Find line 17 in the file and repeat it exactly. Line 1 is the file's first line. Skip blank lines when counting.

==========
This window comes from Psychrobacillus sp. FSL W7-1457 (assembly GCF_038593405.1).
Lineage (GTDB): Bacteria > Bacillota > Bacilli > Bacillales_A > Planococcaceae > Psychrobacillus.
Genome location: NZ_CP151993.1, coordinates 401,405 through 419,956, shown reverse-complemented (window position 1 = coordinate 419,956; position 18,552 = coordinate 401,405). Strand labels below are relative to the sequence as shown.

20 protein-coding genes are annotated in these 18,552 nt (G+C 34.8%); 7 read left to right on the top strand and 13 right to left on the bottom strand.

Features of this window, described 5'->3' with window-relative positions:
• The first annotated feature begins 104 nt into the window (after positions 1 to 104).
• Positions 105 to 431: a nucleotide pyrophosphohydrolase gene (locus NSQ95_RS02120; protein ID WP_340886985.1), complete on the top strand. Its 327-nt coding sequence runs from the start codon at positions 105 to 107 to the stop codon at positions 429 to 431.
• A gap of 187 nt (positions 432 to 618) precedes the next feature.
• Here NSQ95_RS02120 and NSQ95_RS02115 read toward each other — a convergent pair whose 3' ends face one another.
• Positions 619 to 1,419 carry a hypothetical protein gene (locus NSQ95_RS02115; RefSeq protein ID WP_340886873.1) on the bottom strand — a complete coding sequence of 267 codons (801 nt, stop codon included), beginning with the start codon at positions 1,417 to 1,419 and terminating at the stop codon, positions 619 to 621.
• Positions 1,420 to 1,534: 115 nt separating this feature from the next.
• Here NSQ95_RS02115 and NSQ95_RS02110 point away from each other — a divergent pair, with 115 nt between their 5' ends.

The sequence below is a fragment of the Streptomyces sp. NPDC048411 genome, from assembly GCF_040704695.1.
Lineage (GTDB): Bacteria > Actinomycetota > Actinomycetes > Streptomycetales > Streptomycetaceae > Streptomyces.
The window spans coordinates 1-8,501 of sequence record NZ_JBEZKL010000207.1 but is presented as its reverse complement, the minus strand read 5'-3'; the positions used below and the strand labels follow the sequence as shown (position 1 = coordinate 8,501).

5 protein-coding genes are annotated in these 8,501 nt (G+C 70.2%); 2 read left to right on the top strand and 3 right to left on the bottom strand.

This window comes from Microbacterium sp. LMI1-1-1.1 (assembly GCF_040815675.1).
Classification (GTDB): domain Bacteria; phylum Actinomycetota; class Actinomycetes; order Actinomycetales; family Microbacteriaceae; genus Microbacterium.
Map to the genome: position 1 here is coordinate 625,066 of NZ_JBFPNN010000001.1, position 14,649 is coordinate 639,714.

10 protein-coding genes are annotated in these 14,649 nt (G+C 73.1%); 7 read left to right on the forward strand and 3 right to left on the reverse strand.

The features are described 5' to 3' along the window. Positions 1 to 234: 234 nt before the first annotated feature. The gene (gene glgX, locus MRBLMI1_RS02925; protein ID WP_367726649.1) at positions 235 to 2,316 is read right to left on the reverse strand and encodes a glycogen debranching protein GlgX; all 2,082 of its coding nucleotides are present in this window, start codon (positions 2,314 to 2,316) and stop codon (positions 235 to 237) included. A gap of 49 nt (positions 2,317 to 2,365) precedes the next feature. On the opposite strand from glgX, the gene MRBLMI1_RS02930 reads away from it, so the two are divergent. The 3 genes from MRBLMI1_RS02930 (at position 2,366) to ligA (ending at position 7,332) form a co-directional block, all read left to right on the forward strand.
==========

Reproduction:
This window comes from Microbacterium sp. LMI1-1-1.1 (assembly GCF_040815675.1).